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The Tome of Beasts and the Importance of Third Party Publishing

The American economy is a wondrous thing. We’re a nation of immigrants, entrepreneurs, and creators, all with a can-do spirit around the idea that if we dream something up, there is a way to somehow make that dream a reality.

If someone makes a widget in red, you can bet that someone will pursue the American Dream and we’ll soon see a version of that same widget in blue. Nerds everywhere have benefited from this creative economic spirit.

Tome-of-Beasts-Cover-A-232x300If you’ve been in a game store lately, you’ve undoubtedly seen trinkets and products that you never could have imagined before, but are thrilled to discover they exist. And the larger gaming companies are recognizing that this creativity among nerd hobbies is good for business. A robust catalogue of products raises the water level for all, as us nerds have more entry points to stay engaged in the hobbies we love.

Perhaps the key example of this is the Open Gaming License (OGL) issued by Wizards of the Coast (WotC) for Dungeons and Dragons (D&D). The OGL essentially says that smaller publishers can make companion products for D&D, provided they do so in good faith in regards to D&D’s intellectual property.

Many nerds know the story of Pathfinder, the tabletop RPG inspired by the 3.5 edition of D&D. Using the OGL, Paizo (the company behind Pathfinder) has become an unbelievable success story, publishing one great book after another.

But did you know that there are similarly great RPG publishers that are using the OGL to publish great products for the current 5th edition of D&D? Us nerds have an embarrassment of riches nowadays.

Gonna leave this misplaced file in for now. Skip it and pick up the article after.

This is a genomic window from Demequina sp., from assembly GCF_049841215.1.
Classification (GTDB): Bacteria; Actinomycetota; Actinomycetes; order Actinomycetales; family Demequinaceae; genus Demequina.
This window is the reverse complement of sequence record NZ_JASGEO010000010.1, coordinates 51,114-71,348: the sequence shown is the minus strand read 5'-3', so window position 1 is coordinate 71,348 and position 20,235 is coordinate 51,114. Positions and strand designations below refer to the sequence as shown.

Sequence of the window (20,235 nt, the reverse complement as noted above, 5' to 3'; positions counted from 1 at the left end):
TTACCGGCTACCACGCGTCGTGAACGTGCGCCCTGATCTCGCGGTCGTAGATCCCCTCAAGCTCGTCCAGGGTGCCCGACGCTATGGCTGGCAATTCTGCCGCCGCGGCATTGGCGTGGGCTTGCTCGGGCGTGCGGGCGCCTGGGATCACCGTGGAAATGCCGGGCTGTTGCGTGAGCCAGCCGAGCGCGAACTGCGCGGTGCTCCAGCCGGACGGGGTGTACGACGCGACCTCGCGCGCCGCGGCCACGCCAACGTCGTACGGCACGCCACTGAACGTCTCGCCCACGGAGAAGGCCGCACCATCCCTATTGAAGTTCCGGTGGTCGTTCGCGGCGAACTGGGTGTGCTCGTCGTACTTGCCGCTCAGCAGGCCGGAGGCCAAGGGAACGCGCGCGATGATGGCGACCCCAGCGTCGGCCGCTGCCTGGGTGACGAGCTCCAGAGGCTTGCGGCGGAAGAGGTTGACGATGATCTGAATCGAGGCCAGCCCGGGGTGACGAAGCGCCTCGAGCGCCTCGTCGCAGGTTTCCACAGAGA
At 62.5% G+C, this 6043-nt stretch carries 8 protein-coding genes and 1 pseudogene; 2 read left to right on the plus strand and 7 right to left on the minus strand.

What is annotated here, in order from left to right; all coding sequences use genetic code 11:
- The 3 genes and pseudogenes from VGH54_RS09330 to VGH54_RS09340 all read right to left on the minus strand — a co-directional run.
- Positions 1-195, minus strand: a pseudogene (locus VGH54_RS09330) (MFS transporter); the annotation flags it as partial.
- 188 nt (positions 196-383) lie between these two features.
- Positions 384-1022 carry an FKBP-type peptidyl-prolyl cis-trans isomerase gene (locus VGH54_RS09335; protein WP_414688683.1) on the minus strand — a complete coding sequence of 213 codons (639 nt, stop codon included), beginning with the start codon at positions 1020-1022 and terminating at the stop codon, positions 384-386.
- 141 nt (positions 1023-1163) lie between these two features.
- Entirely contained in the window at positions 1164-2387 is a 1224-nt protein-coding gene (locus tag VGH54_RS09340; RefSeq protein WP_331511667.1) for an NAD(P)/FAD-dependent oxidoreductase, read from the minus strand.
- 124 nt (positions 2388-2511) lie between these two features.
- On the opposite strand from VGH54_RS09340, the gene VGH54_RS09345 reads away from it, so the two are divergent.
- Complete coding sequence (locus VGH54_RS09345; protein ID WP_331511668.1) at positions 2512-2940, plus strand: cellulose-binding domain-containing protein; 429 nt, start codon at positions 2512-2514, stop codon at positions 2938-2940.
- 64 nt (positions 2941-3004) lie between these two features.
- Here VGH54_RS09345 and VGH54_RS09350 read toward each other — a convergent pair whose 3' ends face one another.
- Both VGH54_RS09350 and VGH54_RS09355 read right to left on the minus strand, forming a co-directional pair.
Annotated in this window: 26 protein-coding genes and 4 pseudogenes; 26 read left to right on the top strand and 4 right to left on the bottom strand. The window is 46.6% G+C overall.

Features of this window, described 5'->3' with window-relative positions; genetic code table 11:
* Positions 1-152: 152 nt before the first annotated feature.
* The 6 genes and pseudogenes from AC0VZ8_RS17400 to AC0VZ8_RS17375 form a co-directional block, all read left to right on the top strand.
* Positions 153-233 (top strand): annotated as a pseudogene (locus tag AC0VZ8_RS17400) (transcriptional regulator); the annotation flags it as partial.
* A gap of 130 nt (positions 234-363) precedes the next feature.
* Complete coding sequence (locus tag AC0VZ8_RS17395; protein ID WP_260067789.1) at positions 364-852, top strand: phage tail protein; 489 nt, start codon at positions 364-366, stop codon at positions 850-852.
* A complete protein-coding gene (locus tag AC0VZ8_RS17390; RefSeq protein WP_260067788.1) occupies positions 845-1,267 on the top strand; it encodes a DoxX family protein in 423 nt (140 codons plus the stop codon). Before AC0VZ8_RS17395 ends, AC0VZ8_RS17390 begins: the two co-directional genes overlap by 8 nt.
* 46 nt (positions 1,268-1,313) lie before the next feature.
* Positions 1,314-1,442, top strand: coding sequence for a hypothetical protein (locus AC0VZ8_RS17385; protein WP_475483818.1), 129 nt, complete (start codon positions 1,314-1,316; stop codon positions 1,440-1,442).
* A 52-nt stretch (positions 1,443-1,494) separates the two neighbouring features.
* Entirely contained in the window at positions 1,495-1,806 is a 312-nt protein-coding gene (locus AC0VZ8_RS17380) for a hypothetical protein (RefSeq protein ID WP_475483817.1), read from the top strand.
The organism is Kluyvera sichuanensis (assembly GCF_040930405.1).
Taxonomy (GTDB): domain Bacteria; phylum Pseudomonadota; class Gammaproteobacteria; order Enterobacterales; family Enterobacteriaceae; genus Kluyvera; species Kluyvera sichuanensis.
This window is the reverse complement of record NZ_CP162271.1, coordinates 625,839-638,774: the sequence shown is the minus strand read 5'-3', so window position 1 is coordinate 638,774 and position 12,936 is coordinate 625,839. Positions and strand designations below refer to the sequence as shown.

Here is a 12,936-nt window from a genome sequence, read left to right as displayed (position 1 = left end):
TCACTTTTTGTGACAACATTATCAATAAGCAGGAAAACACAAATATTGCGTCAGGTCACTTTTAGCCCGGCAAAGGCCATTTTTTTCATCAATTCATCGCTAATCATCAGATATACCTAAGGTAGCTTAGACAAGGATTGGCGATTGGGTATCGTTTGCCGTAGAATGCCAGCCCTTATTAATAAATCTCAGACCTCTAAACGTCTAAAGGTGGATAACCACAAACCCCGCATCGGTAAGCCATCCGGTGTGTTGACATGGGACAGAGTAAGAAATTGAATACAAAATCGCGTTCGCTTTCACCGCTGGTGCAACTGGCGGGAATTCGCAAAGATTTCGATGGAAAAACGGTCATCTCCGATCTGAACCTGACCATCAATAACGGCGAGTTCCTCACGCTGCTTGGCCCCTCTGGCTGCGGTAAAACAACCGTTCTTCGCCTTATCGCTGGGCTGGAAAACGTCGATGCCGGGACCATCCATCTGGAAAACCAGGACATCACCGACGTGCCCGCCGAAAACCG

Tome of Beasts by Kobold Press

The clever entrepreneurial kobolds at Kobold Press recognized that D&D was currently only making monster widgets in red, so they saw an opportunity to make monster widgets in blue. The result was the Tome of Beasts, a challenge-rating 20 behemoth of a book that brings over 400 new monsters to D&D 5e.

The Tome of Beasts is a 3rd-party product for D&D 5e, but the production values don’t suffer one bit. It’s a beautiful book. But don’t let the cover fool you; it’s full of evil.

The evil is the 400 monsters included therein. There are demons and fey. There are new NPCs to battle and little level one critters to kick around. With over 400 new monsters, you can rest assured that it runs the gambit, both in type of monster and in the challenge of the monsters.

Let’s meet 1% of the creatures included in the Tome of Beasts.

Tome of BeastsMoss Lurker. My favorite gaming is in the lower to mid-levels and I have a liking for “earthy” monsters that seem to blend right into their environments. So I loved the Moss lurker.

Described as a cruel crossbreed between a troll and a gnome, the Moss Lurker looks like something that crawled right out of an Aesop Fable and forgot to comb his hair.

It’s a challenge 1 monster, but one that would be fun to throw at a brand new adventuring party.



Tome of Beasts 2Likho. A creature that look like the spawn of a goblin and a cyclops, the Likho would be a little tougher challenge for adventurers.

Described as ferocious and evil, the Likho taunts and insults its opponents, so you wonder if it spends time on Internet message boards.

Also, the Likho eats organs, which is nice.



Tome of Beasts 3Lemurfolk (Kaguani). OK, this is a favorite of my daughter, but I have to admit that I’m a little fond of it myself, even it isn’t nearly as beastly as the other 400+ monsters in the book.

A Kaguani glides through the forest canopy at night, wielding a blowgun.

They also like to move it, move it.



Tome of Beasts 4Mi-Go. A favorite of Wolfgang Baur–the chief Kobold at Kobold Press–the Mi-Go certainly looks the part of a beast.

Described as “vaguely insectlike” the Mi-Go is certainly alien looking. At a challenge rating of 5, most PCs wouldn’t want a close encounter with one.


My hastily cropped photos don’t nearly do the Tome of Beasts justice. The artwork and creature designs are excellent throughout.

RPG sales have grown 40% in 2016 as more and more folks are flocking to D&D and other analog gaming hobbies. Great 3rd party publishers like Kobold Press are a part of this. They are making great products which give fans more great content for their games. The Tome of Beasts is proof of this.

You can get the Tome of Beasts from Amazon, but look for related products straight from the Kobold Store or in your friendly local gaming store.

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